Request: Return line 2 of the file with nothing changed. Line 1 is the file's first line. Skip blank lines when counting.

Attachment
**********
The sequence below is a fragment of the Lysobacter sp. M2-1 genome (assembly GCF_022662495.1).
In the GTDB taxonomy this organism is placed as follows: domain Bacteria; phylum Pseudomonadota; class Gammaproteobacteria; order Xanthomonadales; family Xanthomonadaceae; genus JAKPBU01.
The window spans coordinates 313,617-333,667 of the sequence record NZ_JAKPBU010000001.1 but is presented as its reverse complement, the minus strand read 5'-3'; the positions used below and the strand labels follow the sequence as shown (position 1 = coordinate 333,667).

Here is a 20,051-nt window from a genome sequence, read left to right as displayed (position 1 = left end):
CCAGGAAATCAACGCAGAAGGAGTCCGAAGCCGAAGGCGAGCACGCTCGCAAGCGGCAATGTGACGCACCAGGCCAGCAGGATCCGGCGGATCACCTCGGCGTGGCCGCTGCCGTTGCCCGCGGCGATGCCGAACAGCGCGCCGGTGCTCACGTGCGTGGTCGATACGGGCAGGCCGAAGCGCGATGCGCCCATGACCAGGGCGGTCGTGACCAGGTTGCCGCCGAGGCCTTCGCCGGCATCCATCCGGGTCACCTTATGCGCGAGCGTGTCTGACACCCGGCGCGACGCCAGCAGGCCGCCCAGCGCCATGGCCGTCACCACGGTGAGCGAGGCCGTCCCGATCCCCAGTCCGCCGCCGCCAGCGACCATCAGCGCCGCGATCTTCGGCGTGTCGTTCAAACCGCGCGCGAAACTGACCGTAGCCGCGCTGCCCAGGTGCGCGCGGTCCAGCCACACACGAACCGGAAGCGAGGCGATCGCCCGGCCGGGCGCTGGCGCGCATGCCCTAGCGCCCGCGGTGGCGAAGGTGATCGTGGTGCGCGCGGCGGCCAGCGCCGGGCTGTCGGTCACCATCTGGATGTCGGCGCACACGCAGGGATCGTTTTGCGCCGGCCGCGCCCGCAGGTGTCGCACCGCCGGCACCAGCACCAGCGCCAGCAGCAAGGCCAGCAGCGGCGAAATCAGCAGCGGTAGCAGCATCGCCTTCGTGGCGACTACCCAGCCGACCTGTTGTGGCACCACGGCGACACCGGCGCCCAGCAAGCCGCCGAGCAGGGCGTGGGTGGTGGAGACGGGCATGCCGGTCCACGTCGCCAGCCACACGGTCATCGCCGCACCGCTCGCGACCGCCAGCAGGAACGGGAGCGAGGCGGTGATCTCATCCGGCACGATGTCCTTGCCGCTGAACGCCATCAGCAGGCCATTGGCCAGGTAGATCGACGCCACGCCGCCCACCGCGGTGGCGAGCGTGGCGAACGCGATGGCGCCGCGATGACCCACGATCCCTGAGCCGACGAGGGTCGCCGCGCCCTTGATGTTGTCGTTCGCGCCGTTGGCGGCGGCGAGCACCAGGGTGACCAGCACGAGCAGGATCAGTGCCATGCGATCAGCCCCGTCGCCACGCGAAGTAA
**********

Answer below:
In the GTDB taxonomy this organism is placed as follows: domain Bacteria; phylum Pseudomonadota; class Gammaproteobacteria; order Xanthomonadales; family Xanthomonadaceae; genus JAKPBU01.